Hugo, a mentally disabled young man, joins a traveling carnival to work for Sadini the Magician. But Sadini's unfaithful wife plans to murder the magician and frame Hugo for the crime.

 

This episode never aired on the network, as the sponsor (Revlon) deemed the climax "too gruesome". Written by Robert Bloch (Psycho). Starring Brandon de Wilde, Diana Dors, the underappreciated David J. Stewart (probably best remembered as Lepke in Murder Inc) as Sadini, and in a rare Hollywood appearance, Broadway star Larry Kert (the original Tony in West Side Story).

 

Watch here (don't worry -- it's public domain):

https://youtu.be/uhCE-wQXZds

 

bJm5ho5.jpg

 

 

5wL1qrJ.jpg

 

eD1PEfh.jpg

OMG!

 

This has a great write-up in the AHP book. Exemplary choice, RK!

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Even shadow puppets on a screen have been thought to be precursors of film, and since Melies later occupied the original Houdin studio in Paris, it is clear that both regimens have similar antecedents. Now that is Robert Houdin, not Harry Houdini who came later for those not so much into stage magicians.

 

CG ~ yes, I knew that Méliès had taken over the theater previously used by Robert Houdin. He was inspired by the performances of Maskelyne and Cooke during his time in England, and after failing to persuade the Lumière Brothers to sell him one of their machines, began the process of creating equipment and films.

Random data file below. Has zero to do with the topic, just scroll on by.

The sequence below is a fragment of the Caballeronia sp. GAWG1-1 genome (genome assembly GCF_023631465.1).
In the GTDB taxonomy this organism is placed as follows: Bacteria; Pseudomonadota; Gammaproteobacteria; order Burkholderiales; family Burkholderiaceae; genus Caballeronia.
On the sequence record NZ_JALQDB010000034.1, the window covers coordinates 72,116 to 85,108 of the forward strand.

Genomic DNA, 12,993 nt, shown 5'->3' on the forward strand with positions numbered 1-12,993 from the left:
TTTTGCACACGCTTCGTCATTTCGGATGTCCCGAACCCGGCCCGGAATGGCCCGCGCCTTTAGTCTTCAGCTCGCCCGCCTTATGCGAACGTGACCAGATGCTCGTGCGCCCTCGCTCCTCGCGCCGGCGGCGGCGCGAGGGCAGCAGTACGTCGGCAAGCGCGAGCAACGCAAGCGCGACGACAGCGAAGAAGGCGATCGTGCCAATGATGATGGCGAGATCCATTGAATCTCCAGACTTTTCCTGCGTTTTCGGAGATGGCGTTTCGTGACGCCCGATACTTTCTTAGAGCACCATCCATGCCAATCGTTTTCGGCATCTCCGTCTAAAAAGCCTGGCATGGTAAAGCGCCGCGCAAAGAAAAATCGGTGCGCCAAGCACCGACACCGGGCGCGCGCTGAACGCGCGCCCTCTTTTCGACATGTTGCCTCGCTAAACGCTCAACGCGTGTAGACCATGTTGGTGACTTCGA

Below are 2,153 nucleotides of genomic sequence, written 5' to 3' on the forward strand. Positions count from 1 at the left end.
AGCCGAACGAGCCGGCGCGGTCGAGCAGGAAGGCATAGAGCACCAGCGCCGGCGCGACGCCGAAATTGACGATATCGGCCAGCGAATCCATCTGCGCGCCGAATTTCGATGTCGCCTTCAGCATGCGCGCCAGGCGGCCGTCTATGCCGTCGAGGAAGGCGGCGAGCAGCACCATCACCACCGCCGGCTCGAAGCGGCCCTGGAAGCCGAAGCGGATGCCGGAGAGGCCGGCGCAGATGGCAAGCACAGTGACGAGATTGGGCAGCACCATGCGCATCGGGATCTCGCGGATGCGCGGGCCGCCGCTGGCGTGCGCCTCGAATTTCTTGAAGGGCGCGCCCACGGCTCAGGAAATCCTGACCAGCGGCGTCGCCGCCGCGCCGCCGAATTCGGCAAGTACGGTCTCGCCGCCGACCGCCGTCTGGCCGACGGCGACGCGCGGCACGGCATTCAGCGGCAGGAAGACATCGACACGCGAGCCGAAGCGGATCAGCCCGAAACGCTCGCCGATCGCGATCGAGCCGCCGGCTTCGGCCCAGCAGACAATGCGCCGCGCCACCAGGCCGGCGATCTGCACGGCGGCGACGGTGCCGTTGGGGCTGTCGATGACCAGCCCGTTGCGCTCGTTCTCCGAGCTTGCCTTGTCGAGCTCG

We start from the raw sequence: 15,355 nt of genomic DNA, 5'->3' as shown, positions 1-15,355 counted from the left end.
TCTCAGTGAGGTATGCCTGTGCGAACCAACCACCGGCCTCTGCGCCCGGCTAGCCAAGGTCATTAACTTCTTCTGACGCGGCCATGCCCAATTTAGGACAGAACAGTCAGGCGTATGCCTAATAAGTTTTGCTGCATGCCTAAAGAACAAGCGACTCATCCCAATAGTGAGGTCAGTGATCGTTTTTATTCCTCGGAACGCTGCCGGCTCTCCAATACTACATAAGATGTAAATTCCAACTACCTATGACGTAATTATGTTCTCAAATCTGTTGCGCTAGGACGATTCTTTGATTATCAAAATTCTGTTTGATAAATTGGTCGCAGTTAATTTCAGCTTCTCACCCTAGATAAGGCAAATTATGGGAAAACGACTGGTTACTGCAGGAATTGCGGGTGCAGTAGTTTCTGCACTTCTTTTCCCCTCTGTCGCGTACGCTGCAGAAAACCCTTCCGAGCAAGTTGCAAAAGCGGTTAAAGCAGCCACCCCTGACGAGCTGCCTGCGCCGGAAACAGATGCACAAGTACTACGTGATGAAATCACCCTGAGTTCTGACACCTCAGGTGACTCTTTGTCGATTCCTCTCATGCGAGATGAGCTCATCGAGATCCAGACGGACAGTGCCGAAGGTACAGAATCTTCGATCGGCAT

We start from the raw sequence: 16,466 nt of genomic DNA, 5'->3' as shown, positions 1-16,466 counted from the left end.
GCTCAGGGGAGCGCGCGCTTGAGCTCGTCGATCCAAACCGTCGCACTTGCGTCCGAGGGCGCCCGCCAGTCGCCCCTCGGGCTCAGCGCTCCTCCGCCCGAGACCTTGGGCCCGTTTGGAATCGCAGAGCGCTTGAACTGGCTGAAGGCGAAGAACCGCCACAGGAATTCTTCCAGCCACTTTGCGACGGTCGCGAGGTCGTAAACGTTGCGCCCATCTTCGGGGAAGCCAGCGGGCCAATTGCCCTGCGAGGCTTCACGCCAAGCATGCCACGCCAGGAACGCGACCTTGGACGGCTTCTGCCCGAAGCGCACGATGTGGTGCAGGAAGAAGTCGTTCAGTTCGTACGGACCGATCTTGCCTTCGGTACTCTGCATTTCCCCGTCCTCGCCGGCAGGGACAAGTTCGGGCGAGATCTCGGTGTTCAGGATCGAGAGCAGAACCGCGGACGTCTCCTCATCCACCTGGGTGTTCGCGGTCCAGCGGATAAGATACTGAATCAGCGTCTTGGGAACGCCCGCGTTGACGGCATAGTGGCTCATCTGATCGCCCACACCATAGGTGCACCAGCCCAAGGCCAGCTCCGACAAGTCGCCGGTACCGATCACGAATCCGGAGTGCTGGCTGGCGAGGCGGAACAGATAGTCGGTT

The following anecdotes might better fit your Life Imitates Art thread, but with magic as the subject, it could also be at home here. If I may use the term without shades of pretension, there are numerous instances of meta-cinema in Hugo (2011), both the film and story on which it is based.

 

Brian Selznick, the author and a distant relation of David O. Selznick, was inspired by a book titled Edison’s Eve, which details the inventor’s (failed) attempts to create a mechanical doll. Magician Paul Kieve, magic consultant on Hugo, taught Ben Kingsley and Asa Butterfield the magic tricks performed by their characters in the film. Kieve was also the only magician to work on the set of a film in the Harry Potter franchise.

 

The notion of René Tabard’s The Invention Of Dreams alludes to early cinema’s ability to create magic, but is also a bit of celluloid sleight of hand. René Tabard, as found in Selznick’s book, is a fictitious author credited with the fictional title who morphs into a fully-fleshed character in the film by the same title. Although there is an author of the same name with books to his credit, my guess is the name René Tabard was taken from Jean Vigo’s Zero For Conduct (1933) as allusion to early French cinema.

 

The film certainly inspires nostalgia for French films and filmmakers, and no small amount of fondness for allowing us to believe that maybe, just maybe, James Joyce and Salvador Dali sat in the train station listening to Django Reinhardt and his Quintet Du Hot Club De France.